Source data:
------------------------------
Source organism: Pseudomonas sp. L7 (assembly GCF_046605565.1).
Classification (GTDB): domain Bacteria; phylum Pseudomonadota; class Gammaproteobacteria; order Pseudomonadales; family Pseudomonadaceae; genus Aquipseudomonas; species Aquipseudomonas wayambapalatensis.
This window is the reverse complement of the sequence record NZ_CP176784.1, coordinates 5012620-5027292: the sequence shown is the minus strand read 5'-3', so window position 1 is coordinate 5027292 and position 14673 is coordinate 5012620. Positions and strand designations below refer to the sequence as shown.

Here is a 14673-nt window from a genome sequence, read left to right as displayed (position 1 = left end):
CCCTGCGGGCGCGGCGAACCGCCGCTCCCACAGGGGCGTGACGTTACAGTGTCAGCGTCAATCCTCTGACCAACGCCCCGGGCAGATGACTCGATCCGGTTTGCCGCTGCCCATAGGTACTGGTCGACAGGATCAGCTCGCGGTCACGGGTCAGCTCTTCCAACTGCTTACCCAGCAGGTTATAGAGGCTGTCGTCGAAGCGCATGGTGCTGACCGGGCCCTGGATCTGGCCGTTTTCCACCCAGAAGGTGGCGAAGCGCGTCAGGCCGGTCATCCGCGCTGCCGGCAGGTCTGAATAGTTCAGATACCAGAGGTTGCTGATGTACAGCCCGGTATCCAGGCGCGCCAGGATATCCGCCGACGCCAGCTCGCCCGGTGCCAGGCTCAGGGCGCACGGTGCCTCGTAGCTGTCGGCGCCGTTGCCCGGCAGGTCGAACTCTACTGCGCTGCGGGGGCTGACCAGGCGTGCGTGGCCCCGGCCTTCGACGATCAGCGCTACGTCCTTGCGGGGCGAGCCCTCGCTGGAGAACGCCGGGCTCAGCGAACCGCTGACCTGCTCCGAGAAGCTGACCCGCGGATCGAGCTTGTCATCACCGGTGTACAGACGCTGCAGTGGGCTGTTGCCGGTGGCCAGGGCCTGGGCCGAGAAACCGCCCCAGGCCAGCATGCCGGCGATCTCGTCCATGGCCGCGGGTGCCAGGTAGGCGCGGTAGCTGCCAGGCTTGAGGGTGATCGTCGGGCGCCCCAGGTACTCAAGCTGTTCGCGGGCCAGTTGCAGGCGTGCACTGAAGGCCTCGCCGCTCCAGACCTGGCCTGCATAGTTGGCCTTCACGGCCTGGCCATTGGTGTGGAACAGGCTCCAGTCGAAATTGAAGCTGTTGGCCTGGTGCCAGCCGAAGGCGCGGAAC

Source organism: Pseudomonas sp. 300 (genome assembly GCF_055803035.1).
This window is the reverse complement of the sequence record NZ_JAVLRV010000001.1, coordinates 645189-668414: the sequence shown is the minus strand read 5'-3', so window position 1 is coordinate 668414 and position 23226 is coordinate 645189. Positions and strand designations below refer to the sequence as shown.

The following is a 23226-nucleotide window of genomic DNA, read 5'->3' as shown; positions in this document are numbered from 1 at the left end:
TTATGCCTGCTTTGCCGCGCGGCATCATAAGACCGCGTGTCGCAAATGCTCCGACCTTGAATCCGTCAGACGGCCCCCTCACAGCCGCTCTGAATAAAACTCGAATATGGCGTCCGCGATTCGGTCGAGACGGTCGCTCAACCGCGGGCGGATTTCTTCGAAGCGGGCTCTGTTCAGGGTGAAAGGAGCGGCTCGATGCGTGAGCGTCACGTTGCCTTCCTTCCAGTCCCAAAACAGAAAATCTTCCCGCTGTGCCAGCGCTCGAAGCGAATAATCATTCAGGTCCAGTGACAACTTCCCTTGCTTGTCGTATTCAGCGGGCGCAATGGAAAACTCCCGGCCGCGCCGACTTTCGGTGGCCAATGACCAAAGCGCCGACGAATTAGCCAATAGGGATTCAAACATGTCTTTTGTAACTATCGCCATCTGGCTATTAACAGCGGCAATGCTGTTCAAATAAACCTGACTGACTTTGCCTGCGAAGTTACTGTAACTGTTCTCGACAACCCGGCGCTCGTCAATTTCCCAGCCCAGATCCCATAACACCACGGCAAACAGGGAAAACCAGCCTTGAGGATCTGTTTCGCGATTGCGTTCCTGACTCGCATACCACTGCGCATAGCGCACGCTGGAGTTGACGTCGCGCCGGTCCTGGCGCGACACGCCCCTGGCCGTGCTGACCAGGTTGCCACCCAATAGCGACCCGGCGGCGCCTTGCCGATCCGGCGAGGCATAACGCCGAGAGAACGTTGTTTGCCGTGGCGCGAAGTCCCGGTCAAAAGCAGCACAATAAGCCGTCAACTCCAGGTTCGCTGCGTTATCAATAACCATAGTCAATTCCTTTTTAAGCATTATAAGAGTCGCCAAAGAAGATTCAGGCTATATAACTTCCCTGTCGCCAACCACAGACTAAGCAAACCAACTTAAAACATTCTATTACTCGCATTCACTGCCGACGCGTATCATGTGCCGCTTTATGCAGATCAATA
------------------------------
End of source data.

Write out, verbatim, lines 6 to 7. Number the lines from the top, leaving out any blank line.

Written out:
Source organism: Pseudomonas sp. 300 (genome assembly GCF_055803035.1).
This window is the reverse complement of the sequence record NZ_JAVLRV010000001.1, coordinates 645189-668414: the sequence shown is the minus strand read 5'-3', so window position 1 is coordinate 668414 and position 23226 is coordinate 645189. Positions and strand designations below refer to the sequence as shown.